A threat and a solution – tourism’s role in mangrove protection
Mangroves are a vital ecosystem that benefit our environment, economy, and communities. Yet they are severely under threat. An estimated 67% of historical mangrove habitat has been lost or degraded worldwide, with 20% occurring since 1980. One of the biggest threats to mangroves is the tourism industry. Here's how we can turn this ship around.
Mangroves support rich biodiversity and high levels of productivity, supplying seafood at capacities large enough to feed millions of people. Fisheries and other sectors, economies, and communities are the world are dependent on the restoration and protection of these vital ecosystems.
Mangroves are also key part of the climate resilience toolkit, acting as natural barriers to protect shorelines from erosion. They can reduce wave height by up to 66%, which is becoming increasingly important as the frequency of severe storms has risen by 40%.
In addition, they act as vast carbon sinks, absorbing up to five times more carbon than land-based forests. A recent report found that mangroves have the potential to sequester 24m tonnes of carbon per year, the equivalent to the annual emissions of France or Poland.
However, unsustainable use and increasing economic development pressure have led to an alarming loss of global mangrove cover. If things carry on as they are, every unprotected mangrove forest will disappear by the end of this century.
The main causes are the logging of mangroves for timber and charcoal production and the extension of usable areas for settlements, agriculture and aquaculture. But tourism has also played a huge part in their demise.
The tourism sector contributes to 10.4% of global GDP and 11% global greenhouse gas emissions. The case for decarbonization is therefore abundantly clear but the sector’s high dependence on the world’s coastlines means that climate adaptation is also crucial.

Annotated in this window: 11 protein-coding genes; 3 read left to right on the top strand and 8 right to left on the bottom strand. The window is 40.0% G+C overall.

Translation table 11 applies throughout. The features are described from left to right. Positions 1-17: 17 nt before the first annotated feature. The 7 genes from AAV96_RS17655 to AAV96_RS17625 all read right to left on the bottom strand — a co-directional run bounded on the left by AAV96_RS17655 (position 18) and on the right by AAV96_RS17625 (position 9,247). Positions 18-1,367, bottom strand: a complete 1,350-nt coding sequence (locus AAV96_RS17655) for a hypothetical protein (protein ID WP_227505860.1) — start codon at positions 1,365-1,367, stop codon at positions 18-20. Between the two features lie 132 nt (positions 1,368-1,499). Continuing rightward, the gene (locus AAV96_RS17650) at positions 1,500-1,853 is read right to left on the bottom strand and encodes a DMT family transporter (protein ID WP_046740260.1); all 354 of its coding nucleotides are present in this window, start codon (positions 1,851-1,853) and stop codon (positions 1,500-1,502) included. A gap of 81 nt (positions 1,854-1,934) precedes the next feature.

The importance of mangroves and tourism are globally uneven. Small Island Developing States (SIDS) have significantly higher exposure to climate change and their respective tourism sectors often exceed 40% of GDP.
This means that growth of tourism in these nations has had large impacts on mangrove degradation. A prime example is Aruba that, primarily due to hotel developments, has lost 70% of its mangroves in the last 30 years.
Degradation also arises from tour and cruise boats that can frequent mangrove sites, and depending on the speed they travel, produce waves that can cause erosion of the river banks. The heavy scouring of sediment will eventually result in the uprooting and loss of mangrove trees.
Other environmental issues associated with mass tourism include waste and litter to run-offs and leachate, which can pollute the estuarine waters and affect the health of marine life reliant on mangroves.
The business case
So how do we influence the tourism sector to do the right thing when so much of it is in coastal areas?
Tourism contributes to a country’s socio-economic development but without a comprehensive governance framework and careful management, this development will be devasting both environmentally and socially.
The first step to changing the sectors’ impact on these ecosystems is helping identify and understand the risks.
If tourism and nature can’t coincide sustainably the impacts will be devastating environmentally and economically.
Increased operating costs
Rising sea levels and increasing extreme weather events have already increased the insurance premiums of hotels’ real estate. DiamondRock Hospitality, a Real Estate Investment Trust (REIT), saw insurance premiums increase in 35% in 2018 due to increased climate risk associated with coastal hotel assets. Whether through insurance premiums, increased regulations, service disruption, or damage repair, climate risks will increase the costs for many in the tourism industry.
Coral reefs have a global economic value of $36 billion per year or 9% of coastal tourism in the world’s coral reef countries. However, over the previous 30 years, half of all coral reefs have been lost. Further degradation could risk reduced demand for coastal tourism. Mangroves not only protect coral reefs but also provide vast biodiversity contributing to the marine ecosystem from which considerable tourism is derived. A leading initiative to tackle this is the Global Fund for Coral Reefs (GFCR), an investment vehicle that funds innovative business models that increase the resilience of coral reefs and the communities that depend on them.
Compromised image and branding
Mangrove degradation can also have negative consequences on companies’ branding and image. Studies suggest that there is a positive connection in tourism between sustainability and revisiting or recommending a location. Tourism actors therefore risk bearing the opportunity cost of neglecting mangrove ecosystems.